Pew Internet Survey: Phones & Politics – What Does the Data Really Mean?

I don’t think many people are surprised that the Pew Internet & American Life Project found that 26% of American adults used a mobile phone to learn or participate in the 2010 mid-term election.

Politics goes mobile

It is a bit hard to decide if 1 out of every 4 adults is a big number or small one though. Another way to look at it, after all, is that 3 out of 4 adults (the vast majority) did not use their cell phones for communicating political information during the election period. On the other hand, voter turnout is generally low during mid-term elections. So, for example, if only half of voting age adults voted, then 26% means that half of the people who voted used mobile phones for texting or web political purposes. The survey, however, does not appear to take into consideration the activity of actual voters.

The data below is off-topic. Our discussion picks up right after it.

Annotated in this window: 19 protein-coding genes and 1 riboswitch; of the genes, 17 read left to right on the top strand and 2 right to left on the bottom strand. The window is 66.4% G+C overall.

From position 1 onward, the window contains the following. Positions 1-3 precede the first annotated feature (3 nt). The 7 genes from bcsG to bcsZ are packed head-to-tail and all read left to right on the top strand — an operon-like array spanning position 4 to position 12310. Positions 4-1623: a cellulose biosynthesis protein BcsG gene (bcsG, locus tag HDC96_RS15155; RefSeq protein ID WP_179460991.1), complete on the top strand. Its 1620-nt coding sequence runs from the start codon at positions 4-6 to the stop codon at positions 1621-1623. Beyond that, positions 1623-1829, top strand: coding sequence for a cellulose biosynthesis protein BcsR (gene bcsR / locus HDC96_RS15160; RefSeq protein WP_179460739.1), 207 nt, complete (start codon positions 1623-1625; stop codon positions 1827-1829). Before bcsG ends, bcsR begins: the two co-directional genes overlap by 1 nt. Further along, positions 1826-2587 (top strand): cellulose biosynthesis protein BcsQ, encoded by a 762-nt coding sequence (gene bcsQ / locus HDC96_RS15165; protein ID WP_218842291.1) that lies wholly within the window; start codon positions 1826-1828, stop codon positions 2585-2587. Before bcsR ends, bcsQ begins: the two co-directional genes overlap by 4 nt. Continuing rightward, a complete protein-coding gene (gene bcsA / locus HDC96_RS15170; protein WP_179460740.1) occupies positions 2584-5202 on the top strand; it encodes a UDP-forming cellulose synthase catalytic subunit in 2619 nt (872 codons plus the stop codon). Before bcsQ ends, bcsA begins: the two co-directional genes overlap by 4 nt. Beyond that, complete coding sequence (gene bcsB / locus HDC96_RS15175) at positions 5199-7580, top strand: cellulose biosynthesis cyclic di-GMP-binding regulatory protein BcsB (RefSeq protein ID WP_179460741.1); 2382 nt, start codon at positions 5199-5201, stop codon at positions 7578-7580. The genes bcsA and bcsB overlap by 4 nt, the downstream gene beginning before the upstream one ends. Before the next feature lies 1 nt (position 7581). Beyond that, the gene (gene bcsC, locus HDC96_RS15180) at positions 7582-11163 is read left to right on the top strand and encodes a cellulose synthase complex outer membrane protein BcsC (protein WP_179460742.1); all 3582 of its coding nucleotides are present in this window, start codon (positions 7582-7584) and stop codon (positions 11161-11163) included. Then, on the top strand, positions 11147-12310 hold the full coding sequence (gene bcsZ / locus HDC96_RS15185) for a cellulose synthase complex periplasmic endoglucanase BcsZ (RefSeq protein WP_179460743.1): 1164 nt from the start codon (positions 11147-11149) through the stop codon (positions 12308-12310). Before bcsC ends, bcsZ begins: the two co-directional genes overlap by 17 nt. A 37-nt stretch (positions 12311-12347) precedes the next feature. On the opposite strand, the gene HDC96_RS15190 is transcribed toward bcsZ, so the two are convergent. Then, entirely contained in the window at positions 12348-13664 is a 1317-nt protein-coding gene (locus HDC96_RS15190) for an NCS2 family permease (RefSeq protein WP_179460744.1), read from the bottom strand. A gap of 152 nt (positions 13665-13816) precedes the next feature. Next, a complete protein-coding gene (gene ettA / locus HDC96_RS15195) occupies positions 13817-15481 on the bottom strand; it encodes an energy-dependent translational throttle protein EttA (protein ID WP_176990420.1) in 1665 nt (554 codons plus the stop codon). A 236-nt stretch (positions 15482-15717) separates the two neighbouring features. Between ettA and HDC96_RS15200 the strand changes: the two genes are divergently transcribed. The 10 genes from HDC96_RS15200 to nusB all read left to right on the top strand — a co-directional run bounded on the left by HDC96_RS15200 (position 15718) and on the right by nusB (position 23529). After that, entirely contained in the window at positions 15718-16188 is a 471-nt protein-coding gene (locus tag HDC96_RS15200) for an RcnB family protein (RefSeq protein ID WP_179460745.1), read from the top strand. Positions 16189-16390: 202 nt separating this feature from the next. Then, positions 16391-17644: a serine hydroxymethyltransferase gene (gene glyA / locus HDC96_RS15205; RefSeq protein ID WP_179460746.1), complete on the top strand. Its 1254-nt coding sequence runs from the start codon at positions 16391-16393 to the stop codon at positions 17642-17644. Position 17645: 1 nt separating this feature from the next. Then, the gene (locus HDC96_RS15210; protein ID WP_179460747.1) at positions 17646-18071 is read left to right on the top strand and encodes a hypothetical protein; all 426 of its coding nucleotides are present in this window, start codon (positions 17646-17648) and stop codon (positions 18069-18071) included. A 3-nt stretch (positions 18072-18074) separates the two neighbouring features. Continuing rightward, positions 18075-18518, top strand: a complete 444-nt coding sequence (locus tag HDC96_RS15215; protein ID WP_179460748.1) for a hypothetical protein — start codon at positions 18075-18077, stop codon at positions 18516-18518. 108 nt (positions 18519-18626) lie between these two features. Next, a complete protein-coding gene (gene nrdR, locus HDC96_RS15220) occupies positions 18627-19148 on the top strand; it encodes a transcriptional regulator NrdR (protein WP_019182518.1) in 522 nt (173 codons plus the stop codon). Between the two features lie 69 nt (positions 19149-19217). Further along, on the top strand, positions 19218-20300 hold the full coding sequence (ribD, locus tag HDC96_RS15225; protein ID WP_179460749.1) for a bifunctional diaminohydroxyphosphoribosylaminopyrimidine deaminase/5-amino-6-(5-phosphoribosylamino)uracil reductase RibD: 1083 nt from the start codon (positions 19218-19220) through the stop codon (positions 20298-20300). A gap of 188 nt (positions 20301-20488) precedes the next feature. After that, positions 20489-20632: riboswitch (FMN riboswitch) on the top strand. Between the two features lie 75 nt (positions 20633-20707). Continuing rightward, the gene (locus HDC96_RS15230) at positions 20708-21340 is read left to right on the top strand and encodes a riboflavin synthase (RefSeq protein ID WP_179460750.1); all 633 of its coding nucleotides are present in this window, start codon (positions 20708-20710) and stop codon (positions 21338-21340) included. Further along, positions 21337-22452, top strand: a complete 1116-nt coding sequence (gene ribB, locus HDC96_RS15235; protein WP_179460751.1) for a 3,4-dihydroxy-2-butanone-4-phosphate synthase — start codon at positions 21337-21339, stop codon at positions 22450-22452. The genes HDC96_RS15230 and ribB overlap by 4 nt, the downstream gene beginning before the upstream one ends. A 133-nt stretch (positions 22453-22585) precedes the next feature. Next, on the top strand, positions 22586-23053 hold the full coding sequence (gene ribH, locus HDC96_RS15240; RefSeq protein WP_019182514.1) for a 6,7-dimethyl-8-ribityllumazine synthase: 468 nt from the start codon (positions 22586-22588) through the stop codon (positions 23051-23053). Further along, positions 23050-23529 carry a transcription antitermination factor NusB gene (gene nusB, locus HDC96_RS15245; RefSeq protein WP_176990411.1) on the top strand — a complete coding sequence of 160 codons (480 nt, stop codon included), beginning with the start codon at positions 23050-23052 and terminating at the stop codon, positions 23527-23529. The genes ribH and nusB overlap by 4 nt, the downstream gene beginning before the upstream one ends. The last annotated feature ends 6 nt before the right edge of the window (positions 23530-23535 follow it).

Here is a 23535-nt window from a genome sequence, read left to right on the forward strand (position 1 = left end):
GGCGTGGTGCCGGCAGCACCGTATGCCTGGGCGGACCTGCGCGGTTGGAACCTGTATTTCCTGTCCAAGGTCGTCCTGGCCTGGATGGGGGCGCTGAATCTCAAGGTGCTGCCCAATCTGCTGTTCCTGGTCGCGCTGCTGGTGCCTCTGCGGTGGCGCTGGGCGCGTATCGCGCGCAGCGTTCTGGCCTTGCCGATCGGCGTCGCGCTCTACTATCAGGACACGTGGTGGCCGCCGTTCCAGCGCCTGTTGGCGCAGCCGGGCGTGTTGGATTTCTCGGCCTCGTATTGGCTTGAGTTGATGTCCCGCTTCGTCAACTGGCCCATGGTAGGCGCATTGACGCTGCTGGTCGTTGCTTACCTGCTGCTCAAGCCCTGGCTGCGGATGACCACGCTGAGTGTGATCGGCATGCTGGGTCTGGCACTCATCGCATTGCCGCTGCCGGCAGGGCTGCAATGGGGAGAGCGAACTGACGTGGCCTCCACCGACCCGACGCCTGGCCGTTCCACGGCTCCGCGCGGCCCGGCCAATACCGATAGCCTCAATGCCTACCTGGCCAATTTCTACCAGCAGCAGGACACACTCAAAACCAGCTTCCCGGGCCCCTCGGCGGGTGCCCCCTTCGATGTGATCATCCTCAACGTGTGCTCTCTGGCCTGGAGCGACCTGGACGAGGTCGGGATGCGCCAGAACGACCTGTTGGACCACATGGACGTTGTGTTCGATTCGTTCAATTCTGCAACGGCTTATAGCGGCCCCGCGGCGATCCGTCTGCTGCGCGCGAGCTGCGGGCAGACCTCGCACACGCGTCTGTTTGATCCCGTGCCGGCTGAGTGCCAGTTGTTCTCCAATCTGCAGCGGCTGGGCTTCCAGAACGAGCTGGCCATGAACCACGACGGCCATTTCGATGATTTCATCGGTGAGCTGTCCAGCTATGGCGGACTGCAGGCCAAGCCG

Pew’s survey results are interesting and defintely worth considering has we head into the the 2012 U.S. presidential election cycle, however.

The top three political mobile activities according to Pew were:

1. 14% of adults used their phone to tell others they had voted
2. 12% used their cell phones to keep up with news about the election or politics
3. 10% sent text messages related to the election